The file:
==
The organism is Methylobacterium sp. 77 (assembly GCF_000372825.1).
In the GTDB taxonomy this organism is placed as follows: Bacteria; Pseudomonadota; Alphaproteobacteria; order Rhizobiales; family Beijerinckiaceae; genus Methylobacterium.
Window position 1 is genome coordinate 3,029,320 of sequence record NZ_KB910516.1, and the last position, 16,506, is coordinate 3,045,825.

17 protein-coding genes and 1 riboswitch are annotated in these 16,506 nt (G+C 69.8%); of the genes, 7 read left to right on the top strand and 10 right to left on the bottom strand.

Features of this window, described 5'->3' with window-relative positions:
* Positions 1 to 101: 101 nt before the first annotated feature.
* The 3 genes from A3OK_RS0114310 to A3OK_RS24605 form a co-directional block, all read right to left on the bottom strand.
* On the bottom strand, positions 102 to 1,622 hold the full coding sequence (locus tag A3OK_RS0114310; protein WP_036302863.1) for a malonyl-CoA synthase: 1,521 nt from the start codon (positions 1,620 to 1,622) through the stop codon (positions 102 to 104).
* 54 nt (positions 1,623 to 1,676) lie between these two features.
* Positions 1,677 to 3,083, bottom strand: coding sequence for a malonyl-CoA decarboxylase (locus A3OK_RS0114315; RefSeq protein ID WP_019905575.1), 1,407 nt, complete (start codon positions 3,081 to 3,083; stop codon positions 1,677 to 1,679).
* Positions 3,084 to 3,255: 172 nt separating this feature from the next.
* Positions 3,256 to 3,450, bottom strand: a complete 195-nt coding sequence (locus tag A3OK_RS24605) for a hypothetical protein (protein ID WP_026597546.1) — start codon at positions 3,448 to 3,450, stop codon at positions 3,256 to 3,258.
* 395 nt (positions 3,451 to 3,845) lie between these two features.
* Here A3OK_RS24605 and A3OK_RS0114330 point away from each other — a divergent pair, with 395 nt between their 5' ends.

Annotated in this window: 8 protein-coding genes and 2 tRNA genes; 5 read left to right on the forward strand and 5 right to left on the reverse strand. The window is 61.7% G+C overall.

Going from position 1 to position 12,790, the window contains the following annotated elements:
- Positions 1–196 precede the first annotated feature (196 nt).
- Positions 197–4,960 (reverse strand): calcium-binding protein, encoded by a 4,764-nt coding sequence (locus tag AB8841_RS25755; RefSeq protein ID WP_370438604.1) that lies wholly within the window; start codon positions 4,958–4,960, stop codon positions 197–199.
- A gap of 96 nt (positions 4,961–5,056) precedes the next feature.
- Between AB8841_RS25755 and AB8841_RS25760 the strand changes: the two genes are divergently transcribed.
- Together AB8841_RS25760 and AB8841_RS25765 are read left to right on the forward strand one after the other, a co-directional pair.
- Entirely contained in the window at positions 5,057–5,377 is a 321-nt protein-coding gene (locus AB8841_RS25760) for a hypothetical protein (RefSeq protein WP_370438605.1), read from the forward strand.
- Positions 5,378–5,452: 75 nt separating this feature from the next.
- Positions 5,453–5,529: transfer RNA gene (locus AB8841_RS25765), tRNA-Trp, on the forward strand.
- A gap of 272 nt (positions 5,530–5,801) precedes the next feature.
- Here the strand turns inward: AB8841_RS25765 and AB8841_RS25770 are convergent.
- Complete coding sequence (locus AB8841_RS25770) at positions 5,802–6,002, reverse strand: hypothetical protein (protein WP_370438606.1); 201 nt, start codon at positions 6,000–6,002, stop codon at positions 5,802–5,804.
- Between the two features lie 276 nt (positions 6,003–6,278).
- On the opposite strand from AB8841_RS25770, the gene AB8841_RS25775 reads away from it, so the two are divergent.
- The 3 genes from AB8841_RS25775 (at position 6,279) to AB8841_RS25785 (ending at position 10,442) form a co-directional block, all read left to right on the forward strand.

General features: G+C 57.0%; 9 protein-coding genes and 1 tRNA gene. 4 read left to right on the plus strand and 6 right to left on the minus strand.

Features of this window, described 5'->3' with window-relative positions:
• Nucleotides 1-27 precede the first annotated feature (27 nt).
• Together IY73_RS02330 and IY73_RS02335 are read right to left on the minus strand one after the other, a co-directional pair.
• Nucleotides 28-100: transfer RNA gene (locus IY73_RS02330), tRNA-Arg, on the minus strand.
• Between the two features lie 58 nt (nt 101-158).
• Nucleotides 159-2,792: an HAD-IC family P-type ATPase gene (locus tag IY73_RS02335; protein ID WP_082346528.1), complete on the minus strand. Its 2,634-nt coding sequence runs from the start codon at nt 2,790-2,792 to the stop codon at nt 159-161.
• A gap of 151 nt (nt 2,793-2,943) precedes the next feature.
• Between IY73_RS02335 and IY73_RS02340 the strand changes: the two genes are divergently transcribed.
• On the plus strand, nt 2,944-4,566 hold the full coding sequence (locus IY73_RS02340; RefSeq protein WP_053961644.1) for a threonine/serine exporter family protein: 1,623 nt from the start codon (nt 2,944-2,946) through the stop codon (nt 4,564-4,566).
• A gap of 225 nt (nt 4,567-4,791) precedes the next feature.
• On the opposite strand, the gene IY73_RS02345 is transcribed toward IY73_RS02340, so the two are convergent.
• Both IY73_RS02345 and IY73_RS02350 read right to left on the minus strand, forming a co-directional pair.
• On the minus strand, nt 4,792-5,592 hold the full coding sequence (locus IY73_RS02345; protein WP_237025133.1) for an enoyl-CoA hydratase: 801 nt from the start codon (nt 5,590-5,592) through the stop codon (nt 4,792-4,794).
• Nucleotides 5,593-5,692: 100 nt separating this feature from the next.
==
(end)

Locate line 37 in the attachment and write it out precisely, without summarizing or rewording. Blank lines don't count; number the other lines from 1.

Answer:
• Nucleotides 159-2,792: an HAD-IC family P-type ATPase gene (locus tag IY73_RS02335; protein ID WP_082346528.1), complete on the minus strand. Its 2,634-nt coding sequence runs from the start codon at nt 2,790-2,792 to the stop codon at nt 159-161.